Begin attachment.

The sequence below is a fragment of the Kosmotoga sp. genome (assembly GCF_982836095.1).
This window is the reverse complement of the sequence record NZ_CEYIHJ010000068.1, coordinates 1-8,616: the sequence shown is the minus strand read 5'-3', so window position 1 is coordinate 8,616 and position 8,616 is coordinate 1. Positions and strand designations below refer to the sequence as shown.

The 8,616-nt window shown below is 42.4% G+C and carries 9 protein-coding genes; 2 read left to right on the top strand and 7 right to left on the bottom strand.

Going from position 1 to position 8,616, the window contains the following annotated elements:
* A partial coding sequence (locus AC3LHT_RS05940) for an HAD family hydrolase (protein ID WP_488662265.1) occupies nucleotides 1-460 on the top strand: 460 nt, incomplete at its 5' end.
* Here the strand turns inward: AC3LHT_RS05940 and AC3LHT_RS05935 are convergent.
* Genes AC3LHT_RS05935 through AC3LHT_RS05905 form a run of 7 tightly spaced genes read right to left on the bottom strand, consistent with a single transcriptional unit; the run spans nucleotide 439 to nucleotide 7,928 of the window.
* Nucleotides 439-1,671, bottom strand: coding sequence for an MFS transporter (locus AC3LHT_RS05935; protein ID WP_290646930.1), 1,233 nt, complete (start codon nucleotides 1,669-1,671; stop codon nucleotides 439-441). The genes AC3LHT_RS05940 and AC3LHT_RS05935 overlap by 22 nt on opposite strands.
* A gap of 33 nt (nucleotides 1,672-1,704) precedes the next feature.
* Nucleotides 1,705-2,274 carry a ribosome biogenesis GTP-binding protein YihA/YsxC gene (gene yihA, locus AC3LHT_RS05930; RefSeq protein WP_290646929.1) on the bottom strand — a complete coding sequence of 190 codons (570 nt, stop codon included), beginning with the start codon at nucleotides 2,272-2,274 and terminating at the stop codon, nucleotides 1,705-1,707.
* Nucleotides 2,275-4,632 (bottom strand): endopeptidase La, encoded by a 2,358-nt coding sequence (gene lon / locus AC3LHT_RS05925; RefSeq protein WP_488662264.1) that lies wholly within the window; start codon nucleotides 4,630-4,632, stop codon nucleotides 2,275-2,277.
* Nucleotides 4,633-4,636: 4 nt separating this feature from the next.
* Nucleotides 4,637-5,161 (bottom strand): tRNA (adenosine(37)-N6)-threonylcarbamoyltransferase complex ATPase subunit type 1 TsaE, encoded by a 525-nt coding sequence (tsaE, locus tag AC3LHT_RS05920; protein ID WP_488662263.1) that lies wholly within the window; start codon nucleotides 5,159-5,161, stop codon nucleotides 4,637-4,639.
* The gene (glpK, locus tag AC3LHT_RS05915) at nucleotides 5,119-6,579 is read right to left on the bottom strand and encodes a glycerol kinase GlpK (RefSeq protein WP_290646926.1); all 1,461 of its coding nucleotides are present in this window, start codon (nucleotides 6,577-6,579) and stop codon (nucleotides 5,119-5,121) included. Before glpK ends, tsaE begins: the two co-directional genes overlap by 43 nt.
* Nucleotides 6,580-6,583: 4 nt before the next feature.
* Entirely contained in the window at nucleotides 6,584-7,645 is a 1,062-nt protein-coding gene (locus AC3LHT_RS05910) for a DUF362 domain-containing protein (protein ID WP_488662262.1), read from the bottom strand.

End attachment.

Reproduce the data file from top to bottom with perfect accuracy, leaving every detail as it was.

The sequence below is a fragment of the Kosmotoga sp. genome (assembly GCF_982836095.1).
This window is the reverse complement of the sequence record NZ_CEYIHJ010000068.1, coordinates 1-8,616: the sequence shown is the minus strand read 5'-3', so window position 1 is coordinate 8,616 and position 8,616 is coordinate 1. Positions and strand designations below refer to the sequence as shown.

The 8,616-nt window shown below is 42.4% G+C and carries 9 protein-coding genes; 2 read left to right on the top strand and 7 right to left on the bottom strand.

Going from position 1 to position 8,616, the window contains the following annotated elements:
* A partial coding sequence (locus AC3LHT_RS05940) for an HAD family hydrolase (protein ID WP_488662265.1) occupies nucleotides 1-460 on the top strand: 460 nt, incomplete at its 5' end.
* Here the strand turns inward: AC3LHT_RS05940 and AC3LHT_RS05935 are convergent.
* Genes AC3LHT_RS05935 through AC3LHT_RS05905 form a run of 7 tightly spaced genes read right to left on the bottom strand, consistent with a single transcriptional unit; the run spans nucleotide 439 to nucleotide 7,928 of the window.
* Nucleotides 439-1,671, bottom strand: coding sequence for an MFS transporter (locus AC3LHT_RS05935; protein ID WP_290646930.1), 1,233 nt, complete (start codon nucleotides 1,669-1,671; stop codon nucleotides 439-441). The genes AC3LHT_RS05940 and AC3LHT_RS05935 overlap by 22 nt on opposite strands.
* A gap of 33 nt (nucleotides 1,672-1,704) precedes the next feature.
* Nucleotides 1,705-2,274 carry a ribosome biogenesis GTP-binding protein YihA/YsxC gene (gene yihA, locus AC3LHT_RS05930; RefSeq protein WP_290646929.1) on the bottom strand — a complete coding sequence of 190 codons (570 nt, stop codon included), beginning with the start codon at nucleotides 2,272-2,274 and terminating at the stop codon, nucleotides 1,705-1,707.
* Nucleotides 2,275-4,632 (bottom strand): endopeptidase La, encoded by a 2,358-nt coding sequence (gene lon / locus AC3LHT_RS05925; RefSeq protein WP_488662264.1) that lies wholly within the window; start codon nucleotides 4,630-4,632, stop codon nucleotides 2,275-2,277.
* Nucleotides 4,633-4,636: 4 nt separating this feature from the next.
* Nucleotides 4,637-5,161 (bottom strand): tRNA (adenosine(37)-N6)-threonylcarbamoyltransferase complex ATPase subunit type 1 TsaE, encoded by a 525-nt coding sequence (tsaE, locus tag AC3LHT_RS05920; protein ID WP_488662263.1) that lies wholly within the window; start codon nucleotides 5,159-5,161, stop codon nucleotides 4,637-4,639.
* The gene (glpK, locus tag AC3LHT_RS05915) at nucleotides 5,119-6,579 is read right to left on the bottom strand and encodes a glycerol kinase GlpK (RefSeq protein WP_290646926.1); all 1,461 of its coding nucleotides are present in this window, start codon (nucleotides 6,577-6,579) and stop codon (nucleotides 5,119-5,121) included. Before glpK ends, tsaE begins: the two co-directional genes overlap by 43 nt.
* Nucleotides 6,580-6,583: 4 nt before the next feature.
* Entirely contained in the window at nucleotides 6,584-7,645 is a 1,062-nt protein-coding gene (locus AC3LHT_RS05910) for a DUF362 domain-containing protein (protein ID WP_488662262.1), read from the bottom strand.